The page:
Truck drivers for the large carriers are expected to work in unhealthy conditions. Activist and writer Joe Allen shares that in January 2019, a FedEx driver died at a distribution center in East Moline, Illinois, while working during a polar vortex that saw temperatures drop to 33 degrees below zero. Allen notes that UPS drivers and USPS carriers were also required to report to work during the record storm.
In 2016, a UPS driver suffered a heat stroke after delivering packages all day in a truck with no air conditioning, where the internal temperature can easily reach 120 degrees on a 90-degree day. “Bottom line is, I was that close to being dead,” driver Jim Klenk told NBC News reporters Lisa Riordan Seville, Adiel Kaplan, Kenzi Abou-Sabe and Cynthia McFadden.
“Our workload is increasing and we’re still expected to get done faster,” a driver in Kentucky told the NBC News reporters.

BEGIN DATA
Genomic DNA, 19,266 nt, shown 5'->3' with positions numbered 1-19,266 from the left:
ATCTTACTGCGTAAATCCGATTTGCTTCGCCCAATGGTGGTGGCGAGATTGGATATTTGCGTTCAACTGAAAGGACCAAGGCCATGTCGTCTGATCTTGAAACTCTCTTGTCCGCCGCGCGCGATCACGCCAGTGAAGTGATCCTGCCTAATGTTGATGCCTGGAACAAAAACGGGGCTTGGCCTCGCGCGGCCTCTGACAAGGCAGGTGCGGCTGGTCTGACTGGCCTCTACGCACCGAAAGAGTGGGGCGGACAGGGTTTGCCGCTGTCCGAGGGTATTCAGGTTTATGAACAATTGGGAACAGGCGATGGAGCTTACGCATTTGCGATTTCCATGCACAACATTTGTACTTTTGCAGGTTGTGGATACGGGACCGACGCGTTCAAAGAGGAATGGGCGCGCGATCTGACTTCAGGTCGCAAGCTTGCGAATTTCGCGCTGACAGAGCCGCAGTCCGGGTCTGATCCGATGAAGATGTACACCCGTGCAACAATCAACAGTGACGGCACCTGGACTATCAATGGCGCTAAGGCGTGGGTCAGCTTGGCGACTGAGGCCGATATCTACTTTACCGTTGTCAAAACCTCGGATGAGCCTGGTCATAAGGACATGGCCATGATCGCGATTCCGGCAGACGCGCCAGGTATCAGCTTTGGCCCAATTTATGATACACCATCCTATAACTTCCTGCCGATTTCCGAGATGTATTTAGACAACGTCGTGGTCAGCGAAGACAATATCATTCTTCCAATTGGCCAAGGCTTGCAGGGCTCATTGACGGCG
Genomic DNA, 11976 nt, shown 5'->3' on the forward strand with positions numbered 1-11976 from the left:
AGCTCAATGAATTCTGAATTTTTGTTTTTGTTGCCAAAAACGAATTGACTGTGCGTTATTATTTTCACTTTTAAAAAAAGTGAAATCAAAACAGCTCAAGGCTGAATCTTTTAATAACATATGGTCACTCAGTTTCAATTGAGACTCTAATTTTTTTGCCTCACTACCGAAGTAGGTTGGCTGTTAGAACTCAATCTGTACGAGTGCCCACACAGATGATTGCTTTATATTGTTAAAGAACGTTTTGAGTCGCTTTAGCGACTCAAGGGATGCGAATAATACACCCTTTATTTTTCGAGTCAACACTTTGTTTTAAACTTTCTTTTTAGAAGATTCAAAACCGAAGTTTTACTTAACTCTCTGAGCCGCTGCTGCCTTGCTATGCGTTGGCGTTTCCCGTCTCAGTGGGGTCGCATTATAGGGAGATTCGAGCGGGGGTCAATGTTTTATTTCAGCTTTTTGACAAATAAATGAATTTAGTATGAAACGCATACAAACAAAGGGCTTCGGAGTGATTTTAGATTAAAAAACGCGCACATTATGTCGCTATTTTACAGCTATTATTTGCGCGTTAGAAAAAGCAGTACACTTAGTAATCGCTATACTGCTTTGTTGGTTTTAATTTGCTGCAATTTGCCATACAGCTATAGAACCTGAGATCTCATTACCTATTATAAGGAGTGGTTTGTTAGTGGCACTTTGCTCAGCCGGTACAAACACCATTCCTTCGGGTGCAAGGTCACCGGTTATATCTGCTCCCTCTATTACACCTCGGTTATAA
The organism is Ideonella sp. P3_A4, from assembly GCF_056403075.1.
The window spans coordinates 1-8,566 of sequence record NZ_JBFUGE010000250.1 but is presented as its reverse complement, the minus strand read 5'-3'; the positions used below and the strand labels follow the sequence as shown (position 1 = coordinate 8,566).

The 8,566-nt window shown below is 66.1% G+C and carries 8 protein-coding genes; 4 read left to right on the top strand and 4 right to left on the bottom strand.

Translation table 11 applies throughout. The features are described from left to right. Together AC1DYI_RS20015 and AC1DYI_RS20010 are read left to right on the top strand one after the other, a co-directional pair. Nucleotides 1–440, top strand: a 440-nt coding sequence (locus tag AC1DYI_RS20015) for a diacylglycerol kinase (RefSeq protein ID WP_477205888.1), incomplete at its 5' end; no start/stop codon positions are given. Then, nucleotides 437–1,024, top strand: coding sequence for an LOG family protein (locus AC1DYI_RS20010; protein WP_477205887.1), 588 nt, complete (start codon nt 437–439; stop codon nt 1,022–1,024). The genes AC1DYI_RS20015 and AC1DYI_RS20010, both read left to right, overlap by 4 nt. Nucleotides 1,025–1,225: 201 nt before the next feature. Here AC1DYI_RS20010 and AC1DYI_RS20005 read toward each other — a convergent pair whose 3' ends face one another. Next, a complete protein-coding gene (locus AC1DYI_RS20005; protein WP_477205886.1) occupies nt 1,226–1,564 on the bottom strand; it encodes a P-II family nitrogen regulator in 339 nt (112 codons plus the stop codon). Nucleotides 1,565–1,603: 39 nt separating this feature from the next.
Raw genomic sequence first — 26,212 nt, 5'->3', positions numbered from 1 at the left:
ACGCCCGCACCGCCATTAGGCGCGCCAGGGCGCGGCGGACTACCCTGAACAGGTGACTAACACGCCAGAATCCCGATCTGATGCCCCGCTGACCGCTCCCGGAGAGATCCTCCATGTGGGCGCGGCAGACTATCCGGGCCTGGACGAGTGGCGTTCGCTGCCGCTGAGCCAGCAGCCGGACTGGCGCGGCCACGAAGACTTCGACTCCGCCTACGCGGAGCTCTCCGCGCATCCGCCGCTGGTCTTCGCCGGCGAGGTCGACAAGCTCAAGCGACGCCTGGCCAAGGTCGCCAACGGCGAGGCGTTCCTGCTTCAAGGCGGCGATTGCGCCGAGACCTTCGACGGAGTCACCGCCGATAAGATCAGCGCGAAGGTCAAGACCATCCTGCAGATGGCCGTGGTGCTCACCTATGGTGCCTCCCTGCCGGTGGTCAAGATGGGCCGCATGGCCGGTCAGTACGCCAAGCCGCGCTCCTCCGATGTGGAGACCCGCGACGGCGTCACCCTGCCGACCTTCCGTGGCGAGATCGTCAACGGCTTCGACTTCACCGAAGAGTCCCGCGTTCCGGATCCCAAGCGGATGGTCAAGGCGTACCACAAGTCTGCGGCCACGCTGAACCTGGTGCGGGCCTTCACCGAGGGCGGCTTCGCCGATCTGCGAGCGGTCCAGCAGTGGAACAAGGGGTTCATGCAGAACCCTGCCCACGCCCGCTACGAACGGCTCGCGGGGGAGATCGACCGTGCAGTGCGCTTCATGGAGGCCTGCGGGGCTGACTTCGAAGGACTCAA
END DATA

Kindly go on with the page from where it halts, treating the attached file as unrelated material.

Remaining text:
Quotas run the show at Amazon warehouses. The company’s dominance is based on its ability to meet short delivery deadlines, which require high production flow in fulfillment centers. Former employees claim that hitting quotas is the top priority of Amazon managers, no matter the cost to workers.
A 2019 investigation by Reveal from the Center for Investigative Reporting shows that from just 23 of the 100 fulfillment centers in the U.S., the rate of serious injury is more than double the national average for the warehousing industry.
“You have people who are, like, killing themselves to get stuff done and people who work through their breaks just to get stuff done,” one former Amazon fulfillment center worker tells reporter April Glaser.